Sunday, February 15, 2009

winding ways

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In my garden, stacked in a pile, cut wisteria vines provide an interesting still life. As they wait to be disposed of, the vines wind around themselves and form interesting lines. They twist and turn and repeat their pattern as they grow. They provide the inspiration for a project.

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This is the third project that I have completed from the blanket of Cria Violette. Violette is an Alpaca that lives at Finca Alta Vista farm in Pleasant Mount, PA. This scarf will be offered for sale via the Paco Fino online store (still under construction). I met with owner Alan C. last week when I delivered the scarf. I had a chance to see how the website is coming together. I was very impressed.

The yarn for this project was entirely hand processed. Combed (2 tine) and dizzed, and spun on the Ashford Traditional wheel, to a fingering weight of approx 14wpi.

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Knit with size 10 circulars, I followed the winding trail lace knit stitch pattern to a length of 72 inches and width of approx 8 inches from point to point. The pattern was staggered in random places to break up the consistency of the lines (nature being perfect in its imperfection) The scarf weighs approx 2.75 ounces and used a little over 244 yards of the handspun yarn.

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It will be interesting to see how many projects will be completed out of Violette's first shearing..I have just a small amount of fiber left to spin, so possibly one or two more projects to go.

13 comments:

Manise said...

My mother had a wisteria vine when I was a child. As soon as I saw the photo you posted I knew exactly what that was. The base of the vine looked like that- thick and twisted. I love the scarf pattern and the handspun that you used for it. Very pretty and I bet nice and warm despite it's airy lightness.

Valerie said...

The scarf is beautiful! Makes me think I need to get to spinning some of the alpaca in my stash.

The wisteria vines made me think of Penland. Outside the dining hall is an "installation" of such vines wound around the center support pole of the porch roof, and extending out through the ceiling of that roof. Very natural and artistic.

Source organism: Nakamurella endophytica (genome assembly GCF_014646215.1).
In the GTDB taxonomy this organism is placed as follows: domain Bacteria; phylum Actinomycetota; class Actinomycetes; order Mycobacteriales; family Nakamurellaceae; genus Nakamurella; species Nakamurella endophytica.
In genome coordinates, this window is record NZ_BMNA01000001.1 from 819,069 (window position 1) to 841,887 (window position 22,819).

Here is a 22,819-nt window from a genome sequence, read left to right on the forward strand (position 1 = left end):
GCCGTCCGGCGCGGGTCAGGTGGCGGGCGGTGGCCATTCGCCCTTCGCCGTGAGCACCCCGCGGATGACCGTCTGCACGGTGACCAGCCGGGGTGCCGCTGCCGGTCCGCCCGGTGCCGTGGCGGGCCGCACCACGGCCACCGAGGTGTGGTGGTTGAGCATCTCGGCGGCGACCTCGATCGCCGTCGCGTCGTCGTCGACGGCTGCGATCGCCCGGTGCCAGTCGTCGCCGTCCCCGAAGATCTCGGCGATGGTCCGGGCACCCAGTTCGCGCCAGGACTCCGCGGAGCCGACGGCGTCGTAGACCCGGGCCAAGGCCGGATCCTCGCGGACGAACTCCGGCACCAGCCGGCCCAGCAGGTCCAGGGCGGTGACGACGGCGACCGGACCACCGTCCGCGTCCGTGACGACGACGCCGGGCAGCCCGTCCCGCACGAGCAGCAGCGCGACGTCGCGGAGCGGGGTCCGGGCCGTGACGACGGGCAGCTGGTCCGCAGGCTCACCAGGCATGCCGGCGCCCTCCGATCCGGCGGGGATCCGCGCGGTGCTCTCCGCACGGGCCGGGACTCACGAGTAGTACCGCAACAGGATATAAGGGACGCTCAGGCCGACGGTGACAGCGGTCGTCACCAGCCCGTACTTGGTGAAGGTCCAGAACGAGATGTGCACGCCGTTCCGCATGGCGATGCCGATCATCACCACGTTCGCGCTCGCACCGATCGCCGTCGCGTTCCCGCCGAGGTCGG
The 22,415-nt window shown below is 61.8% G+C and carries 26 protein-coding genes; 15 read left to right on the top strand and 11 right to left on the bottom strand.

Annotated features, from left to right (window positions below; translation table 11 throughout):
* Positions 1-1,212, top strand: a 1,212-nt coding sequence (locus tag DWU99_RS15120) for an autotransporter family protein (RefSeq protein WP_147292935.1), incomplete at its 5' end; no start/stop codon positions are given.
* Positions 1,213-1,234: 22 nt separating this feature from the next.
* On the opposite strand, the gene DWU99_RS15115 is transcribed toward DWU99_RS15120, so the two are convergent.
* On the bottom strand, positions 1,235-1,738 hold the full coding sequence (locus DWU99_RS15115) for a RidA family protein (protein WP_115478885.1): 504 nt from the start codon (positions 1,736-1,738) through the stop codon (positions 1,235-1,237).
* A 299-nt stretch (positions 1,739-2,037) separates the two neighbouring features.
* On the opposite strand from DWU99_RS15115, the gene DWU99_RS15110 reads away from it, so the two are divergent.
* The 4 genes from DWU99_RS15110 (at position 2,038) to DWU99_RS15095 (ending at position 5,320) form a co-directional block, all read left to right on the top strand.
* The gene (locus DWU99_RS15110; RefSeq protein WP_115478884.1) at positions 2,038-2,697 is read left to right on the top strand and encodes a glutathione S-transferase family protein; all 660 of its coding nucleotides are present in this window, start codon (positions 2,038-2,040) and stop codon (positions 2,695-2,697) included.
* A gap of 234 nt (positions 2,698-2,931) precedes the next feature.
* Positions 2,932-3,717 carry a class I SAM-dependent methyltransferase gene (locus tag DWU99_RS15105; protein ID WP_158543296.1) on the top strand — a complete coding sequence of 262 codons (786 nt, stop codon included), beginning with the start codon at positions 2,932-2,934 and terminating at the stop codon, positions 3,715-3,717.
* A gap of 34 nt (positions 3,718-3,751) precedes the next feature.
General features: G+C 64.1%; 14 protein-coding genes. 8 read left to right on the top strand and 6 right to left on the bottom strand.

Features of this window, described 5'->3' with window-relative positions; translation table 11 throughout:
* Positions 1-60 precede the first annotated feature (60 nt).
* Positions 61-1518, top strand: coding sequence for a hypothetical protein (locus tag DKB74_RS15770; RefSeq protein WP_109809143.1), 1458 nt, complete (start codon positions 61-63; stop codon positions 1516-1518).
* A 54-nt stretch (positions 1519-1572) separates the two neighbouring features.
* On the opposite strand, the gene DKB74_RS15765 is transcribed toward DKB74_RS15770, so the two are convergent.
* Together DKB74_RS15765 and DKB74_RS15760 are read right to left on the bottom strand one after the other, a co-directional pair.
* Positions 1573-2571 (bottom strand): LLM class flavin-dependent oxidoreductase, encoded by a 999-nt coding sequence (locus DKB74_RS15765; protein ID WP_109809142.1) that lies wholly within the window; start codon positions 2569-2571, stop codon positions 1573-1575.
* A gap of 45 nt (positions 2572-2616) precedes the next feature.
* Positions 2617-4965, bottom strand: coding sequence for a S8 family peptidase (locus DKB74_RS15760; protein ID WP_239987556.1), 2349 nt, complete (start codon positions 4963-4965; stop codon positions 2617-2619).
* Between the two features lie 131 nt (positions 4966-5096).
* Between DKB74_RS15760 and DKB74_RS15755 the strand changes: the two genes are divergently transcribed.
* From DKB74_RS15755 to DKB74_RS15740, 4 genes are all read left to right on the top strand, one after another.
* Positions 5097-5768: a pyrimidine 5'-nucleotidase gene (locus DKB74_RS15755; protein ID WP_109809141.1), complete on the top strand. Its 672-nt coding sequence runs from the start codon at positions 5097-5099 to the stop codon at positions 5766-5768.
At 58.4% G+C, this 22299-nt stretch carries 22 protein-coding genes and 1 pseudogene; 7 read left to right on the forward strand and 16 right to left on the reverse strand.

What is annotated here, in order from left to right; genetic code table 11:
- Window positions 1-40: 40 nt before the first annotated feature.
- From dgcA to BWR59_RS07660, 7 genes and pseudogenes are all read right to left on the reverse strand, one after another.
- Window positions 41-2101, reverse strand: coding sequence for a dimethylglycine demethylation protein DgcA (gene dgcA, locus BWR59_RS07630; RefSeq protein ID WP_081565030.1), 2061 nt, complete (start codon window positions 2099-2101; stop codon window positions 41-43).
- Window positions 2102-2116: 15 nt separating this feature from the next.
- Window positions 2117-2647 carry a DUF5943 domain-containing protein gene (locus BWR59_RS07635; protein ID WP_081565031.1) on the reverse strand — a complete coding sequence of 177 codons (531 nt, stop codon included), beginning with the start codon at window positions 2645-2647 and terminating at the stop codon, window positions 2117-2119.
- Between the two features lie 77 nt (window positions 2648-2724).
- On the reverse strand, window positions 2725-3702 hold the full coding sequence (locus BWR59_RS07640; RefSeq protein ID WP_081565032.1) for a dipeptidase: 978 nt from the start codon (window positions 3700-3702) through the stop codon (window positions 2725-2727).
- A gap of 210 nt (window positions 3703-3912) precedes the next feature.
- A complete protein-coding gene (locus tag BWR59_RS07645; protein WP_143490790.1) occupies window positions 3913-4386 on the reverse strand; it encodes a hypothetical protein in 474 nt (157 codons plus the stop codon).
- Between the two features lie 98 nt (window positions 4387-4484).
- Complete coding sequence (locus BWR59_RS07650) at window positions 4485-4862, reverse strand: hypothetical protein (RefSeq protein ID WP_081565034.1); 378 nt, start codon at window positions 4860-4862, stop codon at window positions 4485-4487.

Thanks for sharing.

The Gingerbread House said...

I love the scarf with the twisted pattern...but the thought of Wisteria vines drives me nuts!...I
thought I wanted a Wisteria tree, thinking it wouldn't act like a vine..well, it did and for the last two years I've been trying to get it out of the yard, the underneath growth comes from nowhere...they tell me it takes three years to get rid of it...one more to go...Ginny

Sharon said...

beautiful!

Lisa at Greenbow said...

Ilove the way you intertwined the wisteria with your knitting. The vines are so interesting and your scarf is beautiful.

Judy said...

It is beautiful. I wanted wisteria so bad and finally realized there was some growing over near Grams house. I was able to transplant a piece now I am just waiting on it to decide to bloom.

Cary at Serenity Farms said...

Lovely!

I have been thoroughly enjoying your blog!!! I wandered here from Ravelry and am so glad that I did! Thank you for sharing your creativity ;D

Jody said...

Lovely scarf...such a pretty colour and I look forward to seeing what you will create with the rest of the cria fleece.

sarah said...

The random changes in the pattern is *such* a nice touch. I love it.

Cathy said...

Nice scarf! It's been fun watching your adventures in cria land.

DebbieB said...

I love the way your scarf echoes the natural twists in the vines.

thecrazysheeplady said...

Plied vines :-) And the scarf is beautiful!

fiberjoy said...

It's wonderful that you are spinning and knitting for the alpaca farm! Best wishes for a very successful venture.

The scarf has a very pleasing lace design.

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